December and calendar year 2021 intermodal volumes are mixed, reports IANA

December and calendar year 2021 intermodal volumes were mixed, according to data provided to LM by the Intermodal Association of North America (IANA).

Total December volume—at 1,437,036 units—was off 10.4% annually, steeper than November’s 9.0% annual decline. Trailers—at 108,972—were off 12.3%, compared to November’s 5.4% decline and more in line with October’s 14.3% decrease. Domestic containers—at 688,644—were basically flat, falling 0.2%, following November’s 0.5% decline, and all domestic equipment—at 797,616—dropped 2.0%, following a 2.8% November gain. ISO, or international, containers—at 639,420—saw a 19.0% annual decrease.

For calendar year 2021, total intermodal volume—at 18,435,249—was up 3.6% over 2020. Trailers—at 1,212,748—increased 2.2%, and domestic containers—8,021,252—rose 2.3%. All domestic equipment—at 9,234,000—were up 2.3%. ISO containers—at 9,201,249—posted a 5.0% annual increase.

These calendar year tallies fell short of IANA’s expectations from earlier in 2021, when it cited the pairing of strong domestic demand and weak annual comparisons as key factors.  

IANA estimated that total intermodal volumes would rise 9% annually for the year, with ISO leading the way, with an expected annual gain of almost 13%. Domestic container moves were pegged to be up a little more than 6%, with trailer loads estimated to be up between 1.5-to-2.5%.

When asked how much of a concern are the current supply disruptions, like port congestion and the labor shortage, on intermodal volumes, IANA Director of Marketing & Communications David Garofalo recently told LM that the point to keep in mind is that the current challenges are a direct result of the pandemic and the impact on the economy.

“In the short term, we’ve had unprecedented freight volumes that could not have anticipated or planned for along with all the components of the intermodal supply chain being impacted,” he said. “Issues will remain until the right equipment is in the right place at the right time. The relocation of both containers and chassis has been an issue and again, it isn’t so much a shortage of equipment as it is the overwhelming amount of freight working through the intermodal supply chain.”

Dr. Noel Hacegaba, Deputy Executive Director and COO, for the Port of Long Beach (POLB), and IANA’s Chairman of the Board, told LM that while the 3.6% annual increase represents more than $51 billion in annual revenue, the numbers don’t truly reflect everything that is going on.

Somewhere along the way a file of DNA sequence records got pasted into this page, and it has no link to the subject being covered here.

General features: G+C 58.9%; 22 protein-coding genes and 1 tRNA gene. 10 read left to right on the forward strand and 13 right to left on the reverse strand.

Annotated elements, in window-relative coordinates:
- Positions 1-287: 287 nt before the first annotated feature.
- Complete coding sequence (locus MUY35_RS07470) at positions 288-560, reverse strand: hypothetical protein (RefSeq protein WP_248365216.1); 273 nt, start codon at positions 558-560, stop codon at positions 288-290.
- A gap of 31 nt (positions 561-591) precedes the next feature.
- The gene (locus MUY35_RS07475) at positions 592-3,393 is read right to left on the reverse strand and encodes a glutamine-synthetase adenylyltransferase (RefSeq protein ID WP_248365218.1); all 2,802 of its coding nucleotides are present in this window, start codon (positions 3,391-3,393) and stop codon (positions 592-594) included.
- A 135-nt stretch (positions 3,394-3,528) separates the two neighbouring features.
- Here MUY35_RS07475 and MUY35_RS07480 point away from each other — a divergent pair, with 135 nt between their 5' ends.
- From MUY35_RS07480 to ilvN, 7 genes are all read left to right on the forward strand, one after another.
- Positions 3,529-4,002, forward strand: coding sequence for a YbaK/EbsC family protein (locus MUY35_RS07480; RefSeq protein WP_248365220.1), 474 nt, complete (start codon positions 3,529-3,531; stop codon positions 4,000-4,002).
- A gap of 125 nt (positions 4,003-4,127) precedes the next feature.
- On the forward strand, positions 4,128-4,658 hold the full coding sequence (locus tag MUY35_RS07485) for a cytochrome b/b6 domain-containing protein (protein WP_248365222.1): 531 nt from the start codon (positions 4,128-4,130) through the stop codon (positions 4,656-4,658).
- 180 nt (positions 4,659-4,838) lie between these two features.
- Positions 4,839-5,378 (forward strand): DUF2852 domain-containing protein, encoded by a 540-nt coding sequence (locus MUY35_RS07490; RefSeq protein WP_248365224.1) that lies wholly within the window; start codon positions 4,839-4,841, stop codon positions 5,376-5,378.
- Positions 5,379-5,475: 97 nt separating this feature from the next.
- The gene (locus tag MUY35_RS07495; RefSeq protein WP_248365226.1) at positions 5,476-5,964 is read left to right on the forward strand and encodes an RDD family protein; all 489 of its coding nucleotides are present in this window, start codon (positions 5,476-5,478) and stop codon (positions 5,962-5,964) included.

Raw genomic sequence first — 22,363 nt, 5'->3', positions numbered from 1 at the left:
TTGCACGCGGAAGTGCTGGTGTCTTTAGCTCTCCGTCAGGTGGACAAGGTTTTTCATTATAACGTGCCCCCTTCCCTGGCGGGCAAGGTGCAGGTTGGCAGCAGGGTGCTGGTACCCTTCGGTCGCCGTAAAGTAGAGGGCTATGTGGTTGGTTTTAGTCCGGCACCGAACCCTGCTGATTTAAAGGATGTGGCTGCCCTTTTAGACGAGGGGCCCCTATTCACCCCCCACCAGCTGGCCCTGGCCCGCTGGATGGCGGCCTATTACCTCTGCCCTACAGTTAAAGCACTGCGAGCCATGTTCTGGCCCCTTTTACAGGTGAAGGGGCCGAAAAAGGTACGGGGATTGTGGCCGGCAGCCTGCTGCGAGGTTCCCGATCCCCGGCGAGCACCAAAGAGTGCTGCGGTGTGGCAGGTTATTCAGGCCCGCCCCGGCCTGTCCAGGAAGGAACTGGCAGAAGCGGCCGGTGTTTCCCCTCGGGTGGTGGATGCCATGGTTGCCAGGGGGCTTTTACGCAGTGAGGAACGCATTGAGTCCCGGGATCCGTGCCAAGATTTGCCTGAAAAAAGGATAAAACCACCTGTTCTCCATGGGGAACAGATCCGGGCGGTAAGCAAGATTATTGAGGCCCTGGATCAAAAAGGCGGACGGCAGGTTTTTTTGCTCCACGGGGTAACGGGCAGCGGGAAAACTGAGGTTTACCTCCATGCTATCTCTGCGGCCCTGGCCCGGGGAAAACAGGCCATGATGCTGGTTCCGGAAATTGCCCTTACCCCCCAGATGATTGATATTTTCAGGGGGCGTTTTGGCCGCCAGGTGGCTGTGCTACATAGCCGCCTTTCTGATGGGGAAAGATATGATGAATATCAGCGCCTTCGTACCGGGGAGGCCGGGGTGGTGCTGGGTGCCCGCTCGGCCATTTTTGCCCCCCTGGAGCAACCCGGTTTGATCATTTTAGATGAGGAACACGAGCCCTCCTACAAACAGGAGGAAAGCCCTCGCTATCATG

“There continue to be challenges as a direct result of the pandemic and the unprecedented freight volumes,” he said. “From a POLB perspective, we have never seen anything like this, in terms of the amount of volume and freight entering our transportation network. All of the components of the intermodal supply chain have been affected. There are issues with having the right equipment in the right place at the right time. Solutions for freight congestion must be developed collaboratively, and this is something IANA has been a very key player in over the years. But it is even more important now, and we have a once in a lifetime opportunity to really bring the transportation community together to facilitate some of these innovative solutions and overcome not just the current congestion but really set up our supply chain for success over the long haul.”

And he added that the pandemic-influenced supply chain disruptions are opportunities to create a more resilient supply chain in conjunction with the recently-signed Infrastructure Investment and Jobs Act.

About the Author

Jeff Berman, Group News Editor

Jeff Berman is Group News Editor for Logistics Management, Modern Materials Handling, and Supply Chain Management Review. Jeff works and lives in Cape Elizabeth, Maine, where he covers all aspects of the supply chain, logistics, freight transportation, and materials handling sectors on a daily basis. Contact Jeff Berman

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